Soft robot muscles with origami skeletons can lift 1,000 times their own weight

James Vincent for The Verge:  Soft robotics has been a promising field of research for years, but these squidgy and flexible creations have been held back by the absence of one important characteristic: strength. Now, scientists from MIT CSAIL and Harvard’s Wyss Institute have come up with a way to give soft robots some power — by outfitting them with rigid origami skeletons.

In a paper published today in the journal PNAS, researchers describe a new type of soft artificial muscle that could be used to build soft robots. Each muscle consists of a sealed bag filled with air or fluid, containing a folding origami structure that functions as the skeleton. When the pressure inside the bag is reduced using an electric pump, the whole structure collapses and contracts, just like the muscles in your arm or leg. It may not sound like a recipe for strength, but these artificial muscles are much stronger than their human counterparts, capable of lifting 1,000 times their own weight.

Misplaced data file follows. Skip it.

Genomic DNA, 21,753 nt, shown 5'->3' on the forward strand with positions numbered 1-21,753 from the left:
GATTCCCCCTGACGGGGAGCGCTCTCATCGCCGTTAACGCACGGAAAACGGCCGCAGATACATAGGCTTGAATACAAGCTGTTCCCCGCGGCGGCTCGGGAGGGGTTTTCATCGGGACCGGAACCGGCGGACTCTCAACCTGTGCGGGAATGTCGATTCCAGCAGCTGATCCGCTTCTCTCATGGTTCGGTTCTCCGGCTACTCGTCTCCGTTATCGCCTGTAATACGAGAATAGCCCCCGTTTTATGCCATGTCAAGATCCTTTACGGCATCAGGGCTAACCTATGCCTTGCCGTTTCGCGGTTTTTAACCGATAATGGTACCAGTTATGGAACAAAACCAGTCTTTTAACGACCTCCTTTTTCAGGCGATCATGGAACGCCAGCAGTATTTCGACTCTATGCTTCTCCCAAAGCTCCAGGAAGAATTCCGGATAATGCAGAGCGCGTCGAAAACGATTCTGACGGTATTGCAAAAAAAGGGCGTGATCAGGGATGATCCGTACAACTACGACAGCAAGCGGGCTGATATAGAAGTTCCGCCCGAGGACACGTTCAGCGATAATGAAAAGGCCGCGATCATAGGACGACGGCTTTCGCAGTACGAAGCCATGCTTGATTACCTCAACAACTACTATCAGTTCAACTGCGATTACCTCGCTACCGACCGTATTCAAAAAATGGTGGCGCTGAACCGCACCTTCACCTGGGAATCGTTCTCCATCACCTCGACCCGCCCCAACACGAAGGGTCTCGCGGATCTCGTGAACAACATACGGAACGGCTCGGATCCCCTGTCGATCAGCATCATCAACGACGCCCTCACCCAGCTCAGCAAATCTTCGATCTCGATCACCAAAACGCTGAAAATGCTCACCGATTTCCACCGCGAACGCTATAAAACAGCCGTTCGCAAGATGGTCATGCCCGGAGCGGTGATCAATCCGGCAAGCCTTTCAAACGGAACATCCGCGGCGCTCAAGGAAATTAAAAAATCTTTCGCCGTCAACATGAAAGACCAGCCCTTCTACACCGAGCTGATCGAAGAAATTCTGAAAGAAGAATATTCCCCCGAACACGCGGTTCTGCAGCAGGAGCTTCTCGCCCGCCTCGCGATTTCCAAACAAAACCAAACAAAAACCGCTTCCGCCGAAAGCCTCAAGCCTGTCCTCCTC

“Soft robots have so much potential, but up until now, one of the limitations has been payloads,” Professor Daniela Rus, CSAIL director and lead author of the paper, tells The Verge. “[They’re] very safe, very gentle, but not good for lifting heavy objects. This new approach allows us to make strong and soft robots.”  Full Article:

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